I’ve spent most of my career as an application/web developer, so primarily glueing X to Y to do a thing that I love doing! And my exposure to operating through DevOps has been through the lens of an application developer.
I’ve recently joined CloudQuery, which is an open-source cloud asset inventory powered by SQL. What this means is that I’m learning more about infrastructure than I’ve ever done before. With that, I’m learning about things like infrastructure as code through Terraform and the concept of infrastructure drift.
Simply put, it’s when the state of your infrastructure is different from the state set by your IaC (Infrastructure-as-Code). For example, if you’ve deployed five lambdas via terraform with the default 128 MB of memory, but now three of them are using 256 MB then you have drift in the states.
My reading has led me to believe that you can have two kinds of drift, the first is like the above which is Resources Managed by IaC and the second is Resources Not Managed by IaC. The first is when all your resources have been deployed by IaC like Terraform or CloudFormation, the second is resources deployed manually or via another process that doesn’t use IaC. The things that cause drift are the same in both cases, either someone or something manually adding or changing individual resources.
Not necessarily, things happen in production, you have to tweak and keep things up and alive when apps are on fire. And sometimes, you need resources outside of your IaC, say security tooling that needs oversight etc.
And this is where we come to why I went down this rabbit hole, CloudQuery now has drift detection built on top of the open-source cloud asset inventory. You can detect drift via another tool, or via Terraform itself, but these only work against resources managed with Terraform. But with CloudQuery you can see not only the drift from your Terraform state, but also the resources within your Cloud vendor account that aren’t managed as an easy to identify list.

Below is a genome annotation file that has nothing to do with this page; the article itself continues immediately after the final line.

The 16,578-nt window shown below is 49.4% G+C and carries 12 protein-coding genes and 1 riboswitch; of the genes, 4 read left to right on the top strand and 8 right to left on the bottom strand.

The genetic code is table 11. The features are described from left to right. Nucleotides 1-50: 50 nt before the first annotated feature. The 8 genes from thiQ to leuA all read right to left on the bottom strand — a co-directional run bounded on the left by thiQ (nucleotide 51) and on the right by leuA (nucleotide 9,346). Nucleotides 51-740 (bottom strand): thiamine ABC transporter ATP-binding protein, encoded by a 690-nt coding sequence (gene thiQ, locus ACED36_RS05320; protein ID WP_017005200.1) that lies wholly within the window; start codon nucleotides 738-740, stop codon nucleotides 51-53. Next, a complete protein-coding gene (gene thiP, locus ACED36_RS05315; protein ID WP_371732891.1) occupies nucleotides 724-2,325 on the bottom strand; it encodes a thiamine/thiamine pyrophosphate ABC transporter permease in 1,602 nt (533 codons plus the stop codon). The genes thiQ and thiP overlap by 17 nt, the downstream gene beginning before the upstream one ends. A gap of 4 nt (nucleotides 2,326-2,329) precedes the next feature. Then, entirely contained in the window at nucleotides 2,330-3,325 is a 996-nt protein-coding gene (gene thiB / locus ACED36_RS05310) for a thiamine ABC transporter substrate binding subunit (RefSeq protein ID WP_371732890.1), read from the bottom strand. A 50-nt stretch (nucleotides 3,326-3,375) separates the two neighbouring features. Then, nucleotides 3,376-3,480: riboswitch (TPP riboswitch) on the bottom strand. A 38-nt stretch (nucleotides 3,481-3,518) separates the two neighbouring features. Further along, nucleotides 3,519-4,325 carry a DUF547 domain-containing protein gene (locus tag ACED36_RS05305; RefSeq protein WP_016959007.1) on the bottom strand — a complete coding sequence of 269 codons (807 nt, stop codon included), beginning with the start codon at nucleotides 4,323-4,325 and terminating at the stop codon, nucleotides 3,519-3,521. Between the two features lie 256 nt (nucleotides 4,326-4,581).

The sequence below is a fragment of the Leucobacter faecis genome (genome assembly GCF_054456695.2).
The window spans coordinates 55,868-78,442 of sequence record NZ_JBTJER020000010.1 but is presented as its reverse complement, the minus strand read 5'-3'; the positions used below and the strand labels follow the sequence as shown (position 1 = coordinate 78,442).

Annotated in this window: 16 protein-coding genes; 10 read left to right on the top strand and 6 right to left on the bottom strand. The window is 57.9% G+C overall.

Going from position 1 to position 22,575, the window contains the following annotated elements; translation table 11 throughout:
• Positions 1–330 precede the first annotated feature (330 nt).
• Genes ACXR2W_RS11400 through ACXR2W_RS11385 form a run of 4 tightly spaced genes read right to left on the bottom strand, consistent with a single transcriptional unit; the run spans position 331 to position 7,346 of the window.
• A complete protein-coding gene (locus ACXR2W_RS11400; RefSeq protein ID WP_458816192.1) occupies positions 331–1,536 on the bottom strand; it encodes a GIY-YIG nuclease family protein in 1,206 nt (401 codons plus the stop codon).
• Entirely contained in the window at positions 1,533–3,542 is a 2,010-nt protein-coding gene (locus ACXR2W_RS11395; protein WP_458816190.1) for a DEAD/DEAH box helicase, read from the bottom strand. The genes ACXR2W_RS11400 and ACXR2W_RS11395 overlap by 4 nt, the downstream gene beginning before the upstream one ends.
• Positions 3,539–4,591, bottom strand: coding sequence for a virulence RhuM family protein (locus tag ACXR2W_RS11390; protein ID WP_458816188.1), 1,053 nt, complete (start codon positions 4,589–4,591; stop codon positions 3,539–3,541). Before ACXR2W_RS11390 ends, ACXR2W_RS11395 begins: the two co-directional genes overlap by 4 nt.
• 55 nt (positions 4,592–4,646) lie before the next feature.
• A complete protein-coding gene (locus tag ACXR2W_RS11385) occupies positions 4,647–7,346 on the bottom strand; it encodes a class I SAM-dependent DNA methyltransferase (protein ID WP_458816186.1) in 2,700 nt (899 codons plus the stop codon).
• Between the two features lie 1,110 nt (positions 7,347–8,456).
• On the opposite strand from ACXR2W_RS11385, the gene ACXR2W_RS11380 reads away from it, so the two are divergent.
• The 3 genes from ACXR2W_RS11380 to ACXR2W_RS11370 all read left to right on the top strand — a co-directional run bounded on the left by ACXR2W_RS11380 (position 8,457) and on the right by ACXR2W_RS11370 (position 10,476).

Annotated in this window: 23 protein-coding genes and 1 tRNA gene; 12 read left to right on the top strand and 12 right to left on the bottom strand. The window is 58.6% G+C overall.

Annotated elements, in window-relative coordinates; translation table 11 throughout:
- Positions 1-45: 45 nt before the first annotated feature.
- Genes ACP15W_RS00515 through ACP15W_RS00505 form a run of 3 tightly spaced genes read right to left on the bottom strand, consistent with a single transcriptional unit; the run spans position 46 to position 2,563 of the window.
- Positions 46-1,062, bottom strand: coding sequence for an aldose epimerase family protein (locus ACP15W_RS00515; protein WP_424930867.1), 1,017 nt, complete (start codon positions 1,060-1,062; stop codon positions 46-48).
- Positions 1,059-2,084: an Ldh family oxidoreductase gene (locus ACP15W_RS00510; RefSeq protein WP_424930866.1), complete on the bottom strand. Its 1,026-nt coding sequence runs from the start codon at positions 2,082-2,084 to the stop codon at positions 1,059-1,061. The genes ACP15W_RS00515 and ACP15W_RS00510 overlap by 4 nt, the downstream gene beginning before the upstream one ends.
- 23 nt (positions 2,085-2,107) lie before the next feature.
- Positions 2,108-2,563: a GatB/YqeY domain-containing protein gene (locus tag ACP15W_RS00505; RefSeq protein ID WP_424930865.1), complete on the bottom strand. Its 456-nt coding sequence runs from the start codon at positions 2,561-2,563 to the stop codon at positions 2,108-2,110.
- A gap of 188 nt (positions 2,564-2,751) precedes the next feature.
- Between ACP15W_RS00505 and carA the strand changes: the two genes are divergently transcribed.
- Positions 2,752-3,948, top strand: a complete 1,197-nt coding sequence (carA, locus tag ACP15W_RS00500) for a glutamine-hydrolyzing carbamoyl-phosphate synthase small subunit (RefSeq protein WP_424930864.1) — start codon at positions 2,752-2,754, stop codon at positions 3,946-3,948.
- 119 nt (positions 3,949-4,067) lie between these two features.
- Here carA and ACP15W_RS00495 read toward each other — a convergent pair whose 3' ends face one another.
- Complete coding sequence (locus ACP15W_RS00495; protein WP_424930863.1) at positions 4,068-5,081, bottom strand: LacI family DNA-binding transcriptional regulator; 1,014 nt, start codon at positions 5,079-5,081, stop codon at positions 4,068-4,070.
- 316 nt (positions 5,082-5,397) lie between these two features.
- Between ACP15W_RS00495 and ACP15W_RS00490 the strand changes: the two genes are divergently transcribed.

If you head to the documentation for
cloudquery drift scan you can see an example result, like so:
=== DRIFT RESULTS === 5 Resources not managed by Terraform aws:ec2.ebs_volumes: - vol-id1 - vol-id2 aws:ec2.instances: - i-id1 - i-id2 aws:ec2.security_groups: - sg-id1 93 Resources managed by Terraform (equal IDs) === SUMMARY === Total number of resources: 98 - 5 not managed by Terraform - 93 managed by Terraform (equal IDs) - 94.89% covered by Terraform
You can see the resources that are unmanaged by Terraform, as well as any resources that have drifted from your Terraform state. At this point, you can now decide which resources to leave unmanaged by Terraform, or you can follow the Manage Resource Drift guide in the Terraform documentation to begin managing them and matching the Terraform to production. And for the little piece of extra automation to make your life simpler, you could run CloudQuery as part of your CI to make sure everything is in the right state before or after a deployment.